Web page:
The provision of aged care is probably Australia’s surest bet as a growth industry. Ageing Australia will demand a full range of top-quality care , incorporating home care packages and then an ‘aging in place’ spectrum from retirement village units to ‘high care’ facilities, ideally in the same location. But how can these expectations be made more affordable, not to mention sustainable in an economic context? Super funds, already big players in the retirement incomes game, clearly have an opportunity to help their members in a new and exciting way. Last month, Conexus partnered with Mariner Financial to discuss the issue with a group of stakeholders – from the Federal Ministry for Ageing, aged care providers, institutional investors, consultants and, in Mariner, a would-be partner to super funds in making aged infrastructure more accessible as an investment for them, and as a service to their loyal members.
Participants at the roundtable were:
• Walter Secord, chief of staff, Minister for Ageing
• Deidre Ashe, finance manager, Salvation Army Aged Care Plus
• Matina Papathanasiou, partner, QIC global infrastructure team
• Sam Silicia, chief investment officer, HostPlus
• Guy McAliece, director, KPMG
• Michael Rice, principal, Rice Warner Actuaries
• Scott Marinchek, executive partner, Mariner Third Age Living
• Kate Anderson, superannuation and retirement strategist, Mariner Financial
• Amanda White, Conexus
• Michael Bailey, editor, Investment & Technology
Amanda White: Kate, can you start by giving us a demographic perspective?
Kate Anderson: To begin with we know that 56 per cent of Australians are over 60. And if you’re 50 already, men can expect to live until they’re 94 and women until 96.
However the average super balance for those people that are retiring now, say between 50 and 69, is only about $93,000. We know that 60 per cent of Australians believe they need at least $50,000 to live in a comfortable retirement. So obviously there is quite a large gap in someone retiring just with their superannuation beside their home and their other assets, and getting the type of lifestyle that they want in retirement.
So this round table discussion is looking at how super funds and also investment managers can participate now in the aged care sector. And the quote that Scott always uses is that it’s not a problem but an opportunity for all of us.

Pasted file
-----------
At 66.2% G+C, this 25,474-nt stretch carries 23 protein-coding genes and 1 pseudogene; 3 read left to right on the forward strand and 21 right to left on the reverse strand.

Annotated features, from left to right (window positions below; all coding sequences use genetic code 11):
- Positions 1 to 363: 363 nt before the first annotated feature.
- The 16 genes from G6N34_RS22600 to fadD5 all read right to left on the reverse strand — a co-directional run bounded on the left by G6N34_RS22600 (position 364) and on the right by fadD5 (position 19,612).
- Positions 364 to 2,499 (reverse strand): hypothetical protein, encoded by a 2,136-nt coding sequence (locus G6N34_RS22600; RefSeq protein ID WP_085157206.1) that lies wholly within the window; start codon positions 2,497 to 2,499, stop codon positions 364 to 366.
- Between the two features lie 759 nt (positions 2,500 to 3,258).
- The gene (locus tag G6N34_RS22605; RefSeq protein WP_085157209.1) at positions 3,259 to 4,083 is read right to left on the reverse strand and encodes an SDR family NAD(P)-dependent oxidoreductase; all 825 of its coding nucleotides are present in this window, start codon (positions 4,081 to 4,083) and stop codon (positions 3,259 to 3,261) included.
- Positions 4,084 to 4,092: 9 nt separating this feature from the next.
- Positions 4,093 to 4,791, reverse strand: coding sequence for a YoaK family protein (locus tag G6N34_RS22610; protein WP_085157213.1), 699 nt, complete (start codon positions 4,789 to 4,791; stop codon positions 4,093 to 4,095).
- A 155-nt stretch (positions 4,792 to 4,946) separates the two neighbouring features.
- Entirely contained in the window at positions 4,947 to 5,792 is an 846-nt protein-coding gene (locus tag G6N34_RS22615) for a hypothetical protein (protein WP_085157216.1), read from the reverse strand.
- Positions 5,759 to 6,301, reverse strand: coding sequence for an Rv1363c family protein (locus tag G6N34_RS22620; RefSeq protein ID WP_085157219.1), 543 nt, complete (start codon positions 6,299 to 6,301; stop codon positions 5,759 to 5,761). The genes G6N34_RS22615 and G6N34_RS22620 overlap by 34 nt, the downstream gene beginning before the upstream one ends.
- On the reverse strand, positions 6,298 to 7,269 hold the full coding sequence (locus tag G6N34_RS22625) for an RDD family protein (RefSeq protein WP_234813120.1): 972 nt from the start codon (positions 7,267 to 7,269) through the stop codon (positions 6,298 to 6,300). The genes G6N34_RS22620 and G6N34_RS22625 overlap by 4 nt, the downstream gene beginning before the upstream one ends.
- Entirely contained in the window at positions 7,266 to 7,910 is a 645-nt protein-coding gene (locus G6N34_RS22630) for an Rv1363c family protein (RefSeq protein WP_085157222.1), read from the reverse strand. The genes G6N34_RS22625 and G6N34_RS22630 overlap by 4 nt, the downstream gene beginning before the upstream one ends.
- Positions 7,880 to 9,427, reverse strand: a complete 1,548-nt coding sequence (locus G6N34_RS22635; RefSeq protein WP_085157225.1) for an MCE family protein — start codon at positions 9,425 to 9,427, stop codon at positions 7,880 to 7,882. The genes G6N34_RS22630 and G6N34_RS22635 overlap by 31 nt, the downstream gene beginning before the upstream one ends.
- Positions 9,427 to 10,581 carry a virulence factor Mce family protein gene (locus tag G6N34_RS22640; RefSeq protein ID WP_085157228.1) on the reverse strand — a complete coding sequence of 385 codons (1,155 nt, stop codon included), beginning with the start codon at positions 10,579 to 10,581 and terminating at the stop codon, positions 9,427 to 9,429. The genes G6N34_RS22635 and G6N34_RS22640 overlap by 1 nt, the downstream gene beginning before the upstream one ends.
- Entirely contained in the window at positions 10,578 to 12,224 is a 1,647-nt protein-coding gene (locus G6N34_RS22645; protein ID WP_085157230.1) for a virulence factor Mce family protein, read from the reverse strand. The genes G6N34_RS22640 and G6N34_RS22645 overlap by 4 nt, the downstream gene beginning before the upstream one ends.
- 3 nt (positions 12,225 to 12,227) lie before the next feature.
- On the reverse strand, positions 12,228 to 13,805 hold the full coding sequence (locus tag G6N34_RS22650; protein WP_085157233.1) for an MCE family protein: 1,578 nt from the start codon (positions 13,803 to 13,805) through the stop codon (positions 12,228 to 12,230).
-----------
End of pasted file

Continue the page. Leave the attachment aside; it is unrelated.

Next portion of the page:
Walter Secord: Australians now have the world’s fourth longest life expectancy, and we now have a new phenomena in Australia which is called the ‘super old’ . At the moment we have 3000 people in Australia over the age of 100, and by 2055 we’re going to have 78,000 people over the age of 100.
That is the equivalent of the city of Port Macquarie now. But at the moment, aged care, which is residential care and home and community care like Meals on Wheels and that kind of stuff, comprises 3 per cent of the entire Federal budget. If it continues, by 2050 it will comprise 9 per cent of our entire budget.
Contrast that with the United States, where some states already have aged care as their number one expenditure. It is now the single largest state expenditure in Connecticut, for example. So over the next four years, the Rudd Government will inject $40 billion into aged care. And 28.6% of that will be into aged care facilities. At the moment in Australia there’s 2870 nursing homes, providing 170,000 beds.
In the last month or so we’ve done research on the attitudes of people who are in their 60s and 70s about where they want to go. The average age of a person in aged care is 82 years of age. And most people go into aged care when they’ve had a significant incident in their life such as a spouse or carer die, or an injury. And they usually go into low care, and then they go into high care, and then unfortunately they die. But most people want to stay in their homes and live independent lives. And that’s where our government direction is going.
Amanda White: Deirdre are you seeing an increase in expectations from those entering your facilities?
Deirdre Ashe: Absolutely. And not only expectations of the resident going in but the resident’s family as well. They’re looking for a good quality of life for their parent, to make sure they’re very comfortable. So single bed, en suite, perhaps even a small sitting area in residential aged care. And at least two to three bedrooms in independent living units, if they’re going to forsake their family home.
Walter Secord: You go to some of the Baptist centres and they’ll have a room with a wall that will move away. So a husband and wife can live together. He may have dementia or Alzheimer’s and she’ll need time away from him, but she wants to be with him. So there’s been all these designs.